Churches and Civil Rights: Birmingham, AL

En route to Alabama, I swing by Tupelo, MS, the birthplace of Elvis Presley. It is at least three times bigger than I previously expected.

Elvis' HouseMississippi is understandably proud of one of their most famous sons, but they do want to make one thing clear: Tennessee killed him.

Elvis' HouseCan’t we give you anything nice, Tennessee?

It’s just a quick stop on my way to Birmingham, Alabama. It’s a Sunday morning, so it’s time to go to church. I head to an all-black Baptist church and for those who can’t remember and are wondering how pale I am:

This PaleIt’s this pale.

Suffice to say I blended in. Actually it was a wonderful experience, I was essentially adopted by a lovely woman called Bernadine who looked after me. The pastor was full of life and energy and an excellent orator; I’m used to sleepy old men being wheeled out to mumble something that might as well be in Latin. Given the theme of the last few posts, it won’t surprise anyone to know that the main reason I decided to go was to hear some gospel music and I wasn’t disappointed.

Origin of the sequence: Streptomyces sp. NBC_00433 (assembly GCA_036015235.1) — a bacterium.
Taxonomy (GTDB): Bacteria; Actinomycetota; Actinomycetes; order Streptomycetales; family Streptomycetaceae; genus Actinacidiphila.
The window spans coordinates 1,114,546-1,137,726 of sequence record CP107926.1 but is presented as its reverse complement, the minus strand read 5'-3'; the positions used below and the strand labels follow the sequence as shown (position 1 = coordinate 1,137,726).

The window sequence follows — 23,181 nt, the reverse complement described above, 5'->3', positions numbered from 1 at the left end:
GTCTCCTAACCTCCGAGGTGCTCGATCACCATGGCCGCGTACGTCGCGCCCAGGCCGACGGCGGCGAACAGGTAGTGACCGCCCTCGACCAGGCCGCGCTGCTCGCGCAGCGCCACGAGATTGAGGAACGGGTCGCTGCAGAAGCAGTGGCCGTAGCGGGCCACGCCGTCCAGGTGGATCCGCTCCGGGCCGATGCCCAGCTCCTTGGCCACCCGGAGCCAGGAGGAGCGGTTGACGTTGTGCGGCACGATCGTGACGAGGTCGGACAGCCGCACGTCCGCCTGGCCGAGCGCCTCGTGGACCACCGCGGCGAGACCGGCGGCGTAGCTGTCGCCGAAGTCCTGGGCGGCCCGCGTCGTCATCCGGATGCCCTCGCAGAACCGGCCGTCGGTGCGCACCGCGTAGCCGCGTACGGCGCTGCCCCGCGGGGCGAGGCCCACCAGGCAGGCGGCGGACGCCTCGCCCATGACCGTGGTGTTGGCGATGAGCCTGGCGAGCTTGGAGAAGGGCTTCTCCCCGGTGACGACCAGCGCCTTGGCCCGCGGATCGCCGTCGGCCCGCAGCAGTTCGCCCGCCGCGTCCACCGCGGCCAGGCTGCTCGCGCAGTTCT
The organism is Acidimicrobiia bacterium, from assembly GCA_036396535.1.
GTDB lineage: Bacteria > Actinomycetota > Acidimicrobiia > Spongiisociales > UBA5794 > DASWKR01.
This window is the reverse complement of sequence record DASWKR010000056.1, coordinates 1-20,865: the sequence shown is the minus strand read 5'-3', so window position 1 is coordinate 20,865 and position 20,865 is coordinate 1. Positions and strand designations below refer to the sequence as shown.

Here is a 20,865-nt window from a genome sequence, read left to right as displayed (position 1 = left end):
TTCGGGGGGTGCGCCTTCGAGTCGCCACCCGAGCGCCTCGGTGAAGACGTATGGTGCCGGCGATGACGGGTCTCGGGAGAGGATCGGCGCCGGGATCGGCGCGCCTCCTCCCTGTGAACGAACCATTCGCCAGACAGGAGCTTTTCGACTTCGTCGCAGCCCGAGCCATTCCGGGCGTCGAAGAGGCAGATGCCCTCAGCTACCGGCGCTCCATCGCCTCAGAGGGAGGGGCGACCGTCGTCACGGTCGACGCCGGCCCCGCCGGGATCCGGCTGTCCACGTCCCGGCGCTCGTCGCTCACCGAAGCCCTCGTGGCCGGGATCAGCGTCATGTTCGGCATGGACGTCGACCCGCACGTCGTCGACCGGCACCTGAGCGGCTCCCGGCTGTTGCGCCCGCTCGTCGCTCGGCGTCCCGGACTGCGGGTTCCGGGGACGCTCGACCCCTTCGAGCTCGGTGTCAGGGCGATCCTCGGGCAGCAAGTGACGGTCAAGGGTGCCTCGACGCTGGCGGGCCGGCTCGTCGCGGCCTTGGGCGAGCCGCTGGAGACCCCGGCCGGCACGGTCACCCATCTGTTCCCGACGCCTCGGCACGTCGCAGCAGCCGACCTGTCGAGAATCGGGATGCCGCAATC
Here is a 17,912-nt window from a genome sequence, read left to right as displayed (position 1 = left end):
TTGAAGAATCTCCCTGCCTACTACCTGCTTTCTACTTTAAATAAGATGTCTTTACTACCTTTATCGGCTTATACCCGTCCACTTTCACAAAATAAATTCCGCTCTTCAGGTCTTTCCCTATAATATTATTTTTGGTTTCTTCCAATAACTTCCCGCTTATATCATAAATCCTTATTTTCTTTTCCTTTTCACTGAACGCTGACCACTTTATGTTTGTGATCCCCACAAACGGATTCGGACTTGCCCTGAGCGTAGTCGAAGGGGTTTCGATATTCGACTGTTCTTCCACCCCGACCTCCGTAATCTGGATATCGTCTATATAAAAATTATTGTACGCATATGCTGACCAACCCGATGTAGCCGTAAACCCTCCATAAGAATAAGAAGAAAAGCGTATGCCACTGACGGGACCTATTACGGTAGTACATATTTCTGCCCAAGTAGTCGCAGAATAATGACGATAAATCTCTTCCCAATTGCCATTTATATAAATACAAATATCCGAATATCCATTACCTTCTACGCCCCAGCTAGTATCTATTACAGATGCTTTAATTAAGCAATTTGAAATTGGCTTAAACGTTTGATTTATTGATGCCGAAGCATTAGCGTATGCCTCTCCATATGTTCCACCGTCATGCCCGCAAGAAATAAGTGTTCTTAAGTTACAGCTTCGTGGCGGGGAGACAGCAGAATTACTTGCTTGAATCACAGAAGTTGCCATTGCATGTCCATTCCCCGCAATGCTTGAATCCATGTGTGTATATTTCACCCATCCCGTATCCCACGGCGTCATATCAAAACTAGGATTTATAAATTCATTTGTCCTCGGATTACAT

BCRIAfter a quick lunch with a liberal agnostic meteorologist (… it was an odd day), I’m off to the Birmingham Civil Rights Institute. Birmingham was a centre in the civil rights movement and the institute is located next to the 16th Street Baptist Church, the site of a bomb which killed four girls. —

(So, my usual schtick is to post a slew of pictures and / or make terrible jokes. Couldn’t take any photos in BCRI and, er, jokes … not so much. I will say that the BCRI is a very moving experience and if you’re ever in Birmingham, you should definitely make a point to go there. It may help you to understand how totally fucked up the US is about race.)

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